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July 1, 2022 | Rome, Italy

Fair Game

By | 2018-03-21T18:47:13+01:00 December 20th, 2011|Reviews|

2.5

Date: 2010

Director: Doug Liman

Starring: Naomi Watts, Sean Penn, Noah Emmerich, Ty Burrell, Sam Shepard, Bruce McGill

Very Hollywood. Very slick. Very capable. That said, director Doug Liam’s account of the role played by CIA op Valerie Plame (Naomi Watts) and husband Joe Wilson (Sean Penn), a former U.S. ambassador, in the run-up to the Iraq war crowds the scenery and spikes the punch. In late 2001, the CIA, at the behest of Vice President Dick Chaney’s staff, dispatched veteran Wilson to the depressed African state of Niger to check reports that Iraq had acquired “yellow cake,” or enriched uranium. Wilson’s visit minimized the claim (“I’m not feeling very 007ish,” he says after returning). Wrong answer, at least for the Cheney White House. The Niger connection was instead manipulated to into pylon in the weapons of mass destruction propaganda campaign. The Iraq invasion followed months later.

The history of the falsity is now… history. When Wilson rebelled against the deception, Plame bore the VP’s wrath, resulting in an institutional “knife fight.” The film’s strength is its least focused-on ingredient, and it comes too late: The frisson between stressed Wilson and Plame, two smart people attempting to cope first with post-9/11 Washington hysteria and later with post-invasion character assassination. The weak link is the chunk of its mainstream narrative, which necessarily compresses a complex story that retreats to black hats and white hats spewing cliché (Plame: “You have to know why you’re lying and never forget the truth…”).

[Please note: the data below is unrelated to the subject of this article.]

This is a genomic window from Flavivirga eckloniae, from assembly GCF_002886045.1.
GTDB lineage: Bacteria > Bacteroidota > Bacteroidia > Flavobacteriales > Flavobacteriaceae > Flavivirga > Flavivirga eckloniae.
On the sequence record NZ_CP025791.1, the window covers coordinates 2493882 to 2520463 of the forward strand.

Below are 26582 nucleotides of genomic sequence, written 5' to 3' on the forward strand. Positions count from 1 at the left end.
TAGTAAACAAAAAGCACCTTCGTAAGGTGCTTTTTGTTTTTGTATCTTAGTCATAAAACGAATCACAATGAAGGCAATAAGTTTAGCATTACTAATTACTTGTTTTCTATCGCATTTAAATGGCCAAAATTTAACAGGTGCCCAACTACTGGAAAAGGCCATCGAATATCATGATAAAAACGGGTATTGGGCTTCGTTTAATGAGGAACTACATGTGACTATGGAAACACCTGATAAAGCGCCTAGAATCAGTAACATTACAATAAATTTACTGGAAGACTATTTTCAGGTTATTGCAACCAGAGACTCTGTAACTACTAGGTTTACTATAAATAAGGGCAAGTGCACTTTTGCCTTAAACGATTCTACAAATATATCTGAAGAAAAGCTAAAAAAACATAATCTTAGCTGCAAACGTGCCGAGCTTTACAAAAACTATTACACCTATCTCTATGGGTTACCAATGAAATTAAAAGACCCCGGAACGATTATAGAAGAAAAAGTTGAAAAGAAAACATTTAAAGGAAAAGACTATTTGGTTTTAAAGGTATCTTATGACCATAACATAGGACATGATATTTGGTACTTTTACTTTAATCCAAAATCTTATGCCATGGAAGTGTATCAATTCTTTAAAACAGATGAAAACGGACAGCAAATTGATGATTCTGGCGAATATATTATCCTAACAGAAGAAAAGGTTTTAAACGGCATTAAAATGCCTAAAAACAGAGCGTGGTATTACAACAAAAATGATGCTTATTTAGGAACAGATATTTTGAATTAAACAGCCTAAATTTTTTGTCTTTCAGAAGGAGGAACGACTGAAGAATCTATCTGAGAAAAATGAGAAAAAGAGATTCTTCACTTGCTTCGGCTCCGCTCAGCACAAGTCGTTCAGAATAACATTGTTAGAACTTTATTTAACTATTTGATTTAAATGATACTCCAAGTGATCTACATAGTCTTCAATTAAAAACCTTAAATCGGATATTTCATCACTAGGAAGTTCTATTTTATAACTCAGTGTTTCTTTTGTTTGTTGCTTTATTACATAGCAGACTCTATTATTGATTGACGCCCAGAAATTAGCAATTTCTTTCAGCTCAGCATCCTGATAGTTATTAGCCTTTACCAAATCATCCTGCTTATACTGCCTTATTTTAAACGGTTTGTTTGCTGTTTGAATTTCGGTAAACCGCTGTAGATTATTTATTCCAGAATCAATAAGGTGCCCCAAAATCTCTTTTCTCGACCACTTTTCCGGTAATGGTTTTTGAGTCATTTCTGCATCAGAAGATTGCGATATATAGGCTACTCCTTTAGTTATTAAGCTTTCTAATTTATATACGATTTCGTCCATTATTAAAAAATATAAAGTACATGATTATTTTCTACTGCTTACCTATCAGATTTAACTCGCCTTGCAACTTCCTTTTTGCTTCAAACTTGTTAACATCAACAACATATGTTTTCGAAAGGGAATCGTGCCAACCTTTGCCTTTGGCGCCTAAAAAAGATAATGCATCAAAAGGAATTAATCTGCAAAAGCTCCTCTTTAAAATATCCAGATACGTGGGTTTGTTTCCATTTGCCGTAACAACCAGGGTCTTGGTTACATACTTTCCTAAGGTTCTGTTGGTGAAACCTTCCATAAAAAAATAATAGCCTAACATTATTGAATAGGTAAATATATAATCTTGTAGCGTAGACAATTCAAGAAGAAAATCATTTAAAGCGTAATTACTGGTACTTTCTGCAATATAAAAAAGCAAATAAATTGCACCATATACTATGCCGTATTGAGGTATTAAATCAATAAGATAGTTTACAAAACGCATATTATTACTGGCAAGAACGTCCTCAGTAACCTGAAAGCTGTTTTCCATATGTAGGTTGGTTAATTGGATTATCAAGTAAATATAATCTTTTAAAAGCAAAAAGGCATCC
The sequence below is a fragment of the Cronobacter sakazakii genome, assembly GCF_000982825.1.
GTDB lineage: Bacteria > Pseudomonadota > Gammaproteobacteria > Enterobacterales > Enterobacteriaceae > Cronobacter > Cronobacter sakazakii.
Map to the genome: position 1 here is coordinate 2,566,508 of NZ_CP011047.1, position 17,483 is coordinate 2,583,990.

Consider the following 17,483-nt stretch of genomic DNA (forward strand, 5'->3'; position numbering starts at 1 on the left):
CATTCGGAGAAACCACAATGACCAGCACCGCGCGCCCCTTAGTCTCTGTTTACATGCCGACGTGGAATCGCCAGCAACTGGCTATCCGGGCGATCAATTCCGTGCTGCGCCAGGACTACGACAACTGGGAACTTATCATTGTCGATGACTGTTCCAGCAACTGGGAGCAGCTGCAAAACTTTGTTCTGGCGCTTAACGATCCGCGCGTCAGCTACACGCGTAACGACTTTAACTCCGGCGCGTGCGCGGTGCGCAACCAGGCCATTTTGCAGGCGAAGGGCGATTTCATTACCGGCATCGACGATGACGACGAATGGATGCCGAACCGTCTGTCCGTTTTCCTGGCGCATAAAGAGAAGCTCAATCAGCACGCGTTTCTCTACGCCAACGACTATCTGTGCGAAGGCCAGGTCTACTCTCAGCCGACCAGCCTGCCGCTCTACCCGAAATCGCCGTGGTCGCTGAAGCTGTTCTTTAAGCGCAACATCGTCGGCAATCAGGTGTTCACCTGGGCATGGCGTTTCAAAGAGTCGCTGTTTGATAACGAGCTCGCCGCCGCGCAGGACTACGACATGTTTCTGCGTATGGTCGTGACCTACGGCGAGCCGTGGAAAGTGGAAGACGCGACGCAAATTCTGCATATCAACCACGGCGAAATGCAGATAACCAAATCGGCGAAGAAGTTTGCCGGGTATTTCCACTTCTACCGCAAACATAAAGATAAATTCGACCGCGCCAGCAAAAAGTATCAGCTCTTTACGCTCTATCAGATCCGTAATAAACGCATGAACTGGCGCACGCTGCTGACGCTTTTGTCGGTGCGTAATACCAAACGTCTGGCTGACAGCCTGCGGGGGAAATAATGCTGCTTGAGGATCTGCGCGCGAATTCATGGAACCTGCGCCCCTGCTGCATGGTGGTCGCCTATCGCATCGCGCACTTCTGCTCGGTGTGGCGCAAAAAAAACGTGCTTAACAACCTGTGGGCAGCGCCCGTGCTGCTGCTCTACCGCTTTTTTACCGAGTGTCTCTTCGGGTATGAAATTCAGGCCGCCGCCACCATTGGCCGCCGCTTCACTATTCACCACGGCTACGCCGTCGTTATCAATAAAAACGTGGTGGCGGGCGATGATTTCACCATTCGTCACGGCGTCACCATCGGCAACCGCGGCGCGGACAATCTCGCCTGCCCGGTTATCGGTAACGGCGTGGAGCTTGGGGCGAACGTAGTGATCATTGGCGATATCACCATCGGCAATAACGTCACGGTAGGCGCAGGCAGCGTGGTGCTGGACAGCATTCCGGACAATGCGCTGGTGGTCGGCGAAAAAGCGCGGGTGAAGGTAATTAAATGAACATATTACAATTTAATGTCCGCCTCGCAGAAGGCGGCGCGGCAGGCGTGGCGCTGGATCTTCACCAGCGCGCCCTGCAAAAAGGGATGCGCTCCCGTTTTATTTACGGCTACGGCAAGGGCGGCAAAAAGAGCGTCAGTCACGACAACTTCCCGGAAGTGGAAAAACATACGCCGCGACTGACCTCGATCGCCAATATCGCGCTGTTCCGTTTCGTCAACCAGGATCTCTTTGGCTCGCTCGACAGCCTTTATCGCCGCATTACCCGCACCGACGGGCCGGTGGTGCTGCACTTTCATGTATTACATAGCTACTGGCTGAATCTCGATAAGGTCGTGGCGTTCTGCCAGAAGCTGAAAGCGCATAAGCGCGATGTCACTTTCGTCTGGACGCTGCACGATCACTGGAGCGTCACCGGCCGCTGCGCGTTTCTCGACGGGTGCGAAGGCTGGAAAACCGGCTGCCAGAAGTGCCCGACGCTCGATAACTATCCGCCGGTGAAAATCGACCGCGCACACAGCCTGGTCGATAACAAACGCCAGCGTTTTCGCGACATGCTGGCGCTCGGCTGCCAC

Liman, the brains behind the first Bourne franchise movie, jump-cuts incessantly to accentuate the fight between the decent, bulldog Wilson and tight-lipped Plame, and the beastly, Scooter Libby (David Andrews) and Karl Rove (Adam LeFevre), the latter portrayed in Watergate-style spirit (with the CIA deputy director describing the White House’s occupants as “the most powerful men in the history of the world.”) Fair enough. But cram enough import into 90 minutes and idealism morphs into parody, another kind of manipulation. Moral of the script-writing story: Political thrillers with a deadweight political message are best when subtle.

About the Author:

A military brat, Marcia Yarrow was born in Hamburg, Germany but grew up in Germany, Spain, and Provo, Utah. She's been writing for the magazine since its creation in 2004.

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